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The Greening of Dallas: New urban oases being built for downtown residents, visitors

by Helen Anders - American-Statesman Staff

DALLAS — In the early 2000s, this city's leaders looked around downtown and saw good hotels and restaurants amid business skyscrapers and a tangle of freeways. What they didn't see was people enjoying the great outdoors.

That's because there wasn't much outdoors downtown. There was Pioneer Park, where a herd of cow sculptures stands, and there was Dealey Plaza. Out-of-towners jumped on the Pioneer Park cows for photo ops and visited Dealey Plaza because it overlooks the site of the Kennedy assassination, but Dallas had no parks where people congregated to rest and play.

That's changing. Last fall, Main Street Garden opened, greening up a solid block smack in the middle of downtown near banks, hotels and Dallas Municipal Court. On a recent visit, I found downtown residents (there are more of those these days) watching their kids play on the playground and run through the fountains. They chatted as their unleashed dogs galloped around the enclosed dog park. They lunched at Lily Pad, the park's cafe, which is open every day. A homeless guy sat on the sidewalk at the park's perimeter, punctuating the fact that this is, indeed, a downtown public park.

"The park really has energized that neighborhood," says Linda Owen, president and CEO of the Woodall Rodgers Park Foundation, which is in the midst of directing the city's next act — a park over the Woodall Rodgers Freeway, a little downtown spur that joins Interstate 35 East with U.S. 75.

Literally out of thin air, this park will be built over the highway, which is recessed below street level. The park's 5.2 acres between St. Paul and Pearl streets, scheduled to open in fall 2012, are to contain a children's garden and playground, shaded walking paths, botanical gardens, a restaurant, water features, free Wi-Fi, a dog park and a performance pavilion — all within a 1,200-foot-long rectangle of green.

And, because it's in Dallas and anything else would be unthinkable, the plan is for it to have valet parking.

Perhaps most important to visions of this park filling with people: It will be a bridge between the sections of the city known as downtown and uptown.

"That park does literally and metaphorically unify the city," Owen says. "It does create a common and open green space ... but it also unifies uptown, our burgeoning residential district, with our cultural district."

The plan is for the public park, which Owen says will be privately managed, to serve as a gathering area for locals and visitors alike — a little like San Francisco's Yerba Buena Park, a little like New York's Bryant Park and Boston's Post Office Square, "and even similar to Millennium Park in Chicago," Owen said.

Millennium Park is 25 acres and contains city arts buildings and hotels. Here, those structures will be at the edge of the park. In that way, Owen says, the park will mimic Washington's National Mall.

"I think this is symbolic of the new Dallas," Owen said, talking about creativity and diversity. "And you will not be able to perceive that you're over the freeway. You won't hear it, smell it, see it."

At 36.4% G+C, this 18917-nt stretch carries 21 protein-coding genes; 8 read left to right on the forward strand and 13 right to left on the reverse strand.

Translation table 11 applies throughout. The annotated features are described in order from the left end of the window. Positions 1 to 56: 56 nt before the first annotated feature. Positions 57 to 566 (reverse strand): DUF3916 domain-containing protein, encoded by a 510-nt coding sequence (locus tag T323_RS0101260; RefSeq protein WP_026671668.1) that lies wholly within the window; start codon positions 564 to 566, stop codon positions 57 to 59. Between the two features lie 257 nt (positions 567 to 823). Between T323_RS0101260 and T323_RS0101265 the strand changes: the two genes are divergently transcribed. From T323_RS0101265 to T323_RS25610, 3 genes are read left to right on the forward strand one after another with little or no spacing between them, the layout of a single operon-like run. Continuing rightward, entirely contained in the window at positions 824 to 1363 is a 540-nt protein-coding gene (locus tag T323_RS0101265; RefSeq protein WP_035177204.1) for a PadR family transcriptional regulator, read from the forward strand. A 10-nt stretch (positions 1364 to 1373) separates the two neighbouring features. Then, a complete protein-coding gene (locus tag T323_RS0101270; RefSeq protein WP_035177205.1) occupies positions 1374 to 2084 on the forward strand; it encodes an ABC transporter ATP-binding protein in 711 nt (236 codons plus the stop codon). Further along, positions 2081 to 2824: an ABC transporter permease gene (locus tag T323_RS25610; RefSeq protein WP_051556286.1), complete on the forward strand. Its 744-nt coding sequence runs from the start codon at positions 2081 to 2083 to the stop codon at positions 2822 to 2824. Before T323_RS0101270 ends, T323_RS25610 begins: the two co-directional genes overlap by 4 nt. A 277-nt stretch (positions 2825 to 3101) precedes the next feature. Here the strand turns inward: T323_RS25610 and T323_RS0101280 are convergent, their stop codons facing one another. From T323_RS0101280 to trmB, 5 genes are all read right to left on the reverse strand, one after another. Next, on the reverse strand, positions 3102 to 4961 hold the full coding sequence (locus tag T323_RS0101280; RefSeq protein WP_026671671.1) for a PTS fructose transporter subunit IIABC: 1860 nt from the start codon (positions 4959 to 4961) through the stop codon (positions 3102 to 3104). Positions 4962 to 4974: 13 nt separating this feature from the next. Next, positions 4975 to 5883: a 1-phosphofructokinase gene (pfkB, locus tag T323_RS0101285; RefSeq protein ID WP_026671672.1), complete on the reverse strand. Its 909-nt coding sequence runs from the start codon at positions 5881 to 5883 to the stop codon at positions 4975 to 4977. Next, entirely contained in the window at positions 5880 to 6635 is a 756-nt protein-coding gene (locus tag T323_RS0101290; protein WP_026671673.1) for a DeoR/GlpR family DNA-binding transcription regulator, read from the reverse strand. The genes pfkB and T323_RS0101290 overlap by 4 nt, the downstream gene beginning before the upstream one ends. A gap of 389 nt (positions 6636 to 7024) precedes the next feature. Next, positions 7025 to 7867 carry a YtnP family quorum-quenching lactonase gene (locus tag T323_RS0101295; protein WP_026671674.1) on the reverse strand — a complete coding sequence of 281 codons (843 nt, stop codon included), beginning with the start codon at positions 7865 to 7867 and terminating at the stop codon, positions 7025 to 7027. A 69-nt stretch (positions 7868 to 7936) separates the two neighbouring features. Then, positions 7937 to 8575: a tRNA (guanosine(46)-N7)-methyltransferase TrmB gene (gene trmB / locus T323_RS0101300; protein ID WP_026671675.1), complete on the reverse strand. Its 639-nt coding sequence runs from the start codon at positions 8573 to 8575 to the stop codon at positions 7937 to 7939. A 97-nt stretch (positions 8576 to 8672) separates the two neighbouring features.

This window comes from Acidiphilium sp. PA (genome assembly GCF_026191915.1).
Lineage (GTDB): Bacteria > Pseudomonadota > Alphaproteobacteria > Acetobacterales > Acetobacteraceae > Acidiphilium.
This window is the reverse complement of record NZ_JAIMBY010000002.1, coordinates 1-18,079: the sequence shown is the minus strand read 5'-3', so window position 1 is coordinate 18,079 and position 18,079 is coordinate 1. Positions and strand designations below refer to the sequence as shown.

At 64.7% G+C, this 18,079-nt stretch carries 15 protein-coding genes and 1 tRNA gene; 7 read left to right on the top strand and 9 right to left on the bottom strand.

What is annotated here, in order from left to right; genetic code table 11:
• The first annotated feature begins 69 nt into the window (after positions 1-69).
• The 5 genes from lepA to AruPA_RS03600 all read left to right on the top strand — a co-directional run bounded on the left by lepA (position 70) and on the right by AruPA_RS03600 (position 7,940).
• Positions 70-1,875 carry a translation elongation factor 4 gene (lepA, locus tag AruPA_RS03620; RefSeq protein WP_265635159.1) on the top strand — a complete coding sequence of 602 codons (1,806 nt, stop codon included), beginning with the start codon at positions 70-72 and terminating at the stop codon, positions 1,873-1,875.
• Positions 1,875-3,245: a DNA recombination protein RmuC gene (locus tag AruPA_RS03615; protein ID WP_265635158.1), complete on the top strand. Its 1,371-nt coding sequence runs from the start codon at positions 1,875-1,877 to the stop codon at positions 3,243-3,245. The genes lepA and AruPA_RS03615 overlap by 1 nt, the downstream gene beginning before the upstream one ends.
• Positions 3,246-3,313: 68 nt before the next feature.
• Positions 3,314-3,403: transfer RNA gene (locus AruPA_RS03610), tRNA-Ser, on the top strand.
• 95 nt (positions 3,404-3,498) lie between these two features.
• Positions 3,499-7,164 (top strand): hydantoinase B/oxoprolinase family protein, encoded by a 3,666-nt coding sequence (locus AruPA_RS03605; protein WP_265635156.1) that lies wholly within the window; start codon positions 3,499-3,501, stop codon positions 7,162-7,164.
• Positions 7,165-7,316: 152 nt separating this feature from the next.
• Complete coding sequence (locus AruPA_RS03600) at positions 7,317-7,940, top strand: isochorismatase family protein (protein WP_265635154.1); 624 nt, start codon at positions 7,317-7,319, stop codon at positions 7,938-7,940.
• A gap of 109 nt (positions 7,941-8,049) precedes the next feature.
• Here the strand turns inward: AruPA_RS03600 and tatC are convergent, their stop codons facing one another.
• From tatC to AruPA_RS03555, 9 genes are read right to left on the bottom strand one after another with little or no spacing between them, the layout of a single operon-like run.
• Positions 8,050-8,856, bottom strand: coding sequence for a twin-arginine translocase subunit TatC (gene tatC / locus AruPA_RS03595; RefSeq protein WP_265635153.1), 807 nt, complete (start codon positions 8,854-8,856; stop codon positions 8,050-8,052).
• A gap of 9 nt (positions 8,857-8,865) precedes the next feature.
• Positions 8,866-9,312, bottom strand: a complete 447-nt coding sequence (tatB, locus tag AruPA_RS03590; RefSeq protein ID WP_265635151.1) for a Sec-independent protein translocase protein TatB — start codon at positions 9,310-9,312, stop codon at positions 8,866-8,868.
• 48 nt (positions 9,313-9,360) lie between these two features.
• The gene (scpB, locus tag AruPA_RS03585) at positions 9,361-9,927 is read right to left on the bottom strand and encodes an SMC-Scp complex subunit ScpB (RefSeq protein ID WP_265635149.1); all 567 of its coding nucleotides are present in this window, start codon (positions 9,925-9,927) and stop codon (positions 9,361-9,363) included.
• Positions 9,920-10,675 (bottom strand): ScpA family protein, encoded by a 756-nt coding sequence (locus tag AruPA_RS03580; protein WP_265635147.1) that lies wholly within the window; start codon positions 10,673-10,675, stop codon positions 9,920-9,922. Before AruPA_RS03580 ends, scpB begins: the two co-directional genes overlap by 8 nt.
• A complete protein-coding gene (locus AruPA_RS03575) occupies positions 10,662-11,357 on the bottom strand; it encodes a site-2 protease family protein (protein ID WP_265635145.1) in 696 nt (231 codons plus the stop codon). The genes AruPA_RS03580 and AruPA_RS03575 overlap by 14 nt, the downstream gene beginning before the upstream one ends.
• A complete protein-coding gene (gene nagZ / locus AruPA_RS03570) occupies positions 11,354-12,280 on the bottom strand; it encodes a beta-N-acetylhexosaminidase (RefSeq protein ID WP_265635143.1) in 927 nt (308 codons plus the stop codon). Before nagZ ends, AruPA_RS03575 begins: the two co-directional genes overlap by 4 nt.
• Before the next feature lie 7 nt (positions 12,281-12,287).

When the park's done, of course, you also won't have the downtown traffic backups you're seeing now during its construction.

Recently, organizers stopped talking about this as Woodall Rodgers Park and dubbed it simply The Park. We'll see if that sticks. Read more about it at theparkdallas.org.

Downtown Dallas is greening up in a few other ways: Belo Garden Park, another city block park between Main and Commerce streets (but farther west than Main Street Garden), is expected to be finished next year, and the Crow Collection of Asian Art will soon have an outdoor sculpture garden, expanding its 2010 Flora St. location with traditional Japanese landscaping.

Aside from downtown, the Trinity River Audubon Center, opened south of town in 2008, is drawing praise for turning what used to be an illegal dump site into a 120-acre place to observe and study its forest and wetlands and their inhabitants, with four miles of trails, a children's garden and a slate of educational programs.

Admission to the center is $6 for adults, $3 for children, $4 for seniors and free for children 2 and younger. Find out more about it at trinityriveraudubon.org.

I can't talk about Dallas parks without mentioning the city's longtime collaborations with nature: Robert E. Lee Park in the Oak Lawn area north of downtown, and Fair Park in South Dallas with its Art Deco buildings and annual State Fair. Both have been around since the 1930s.

Near White Rock Lake in East Dallas, the Dallas Arboretum, 8525 Garland Road, offers 66 acres of botanical beauty to wander through, along with some outdoor concerts. See dallasarboretum.org for a schedule. It's $12 to visit ($10 for seniors and $8 for children 3 to 12). Everett DeGoyler had the idea for the arboretum in the 1930s, but the gardens didn't open until the 1980s.

So it's not as though there's been no green at all in Dallas until now. It's the downtown core that has lacked parks — and that's partly because until recently, virtually nobody lived there or spent much time there after businesses closed.

But the conversion of old buildings into condos and apartments is bringing life to nights and weekends downtown, and these residents need parks. We visitors like them, too. When we stay in downtown hotels, we like lawns to rest upon, playgrounds for our kids to blow off some steam and spots to hear a little outdoor music.

Dallas might be a little late to the parks party, but it promises to bring awesome gifts.

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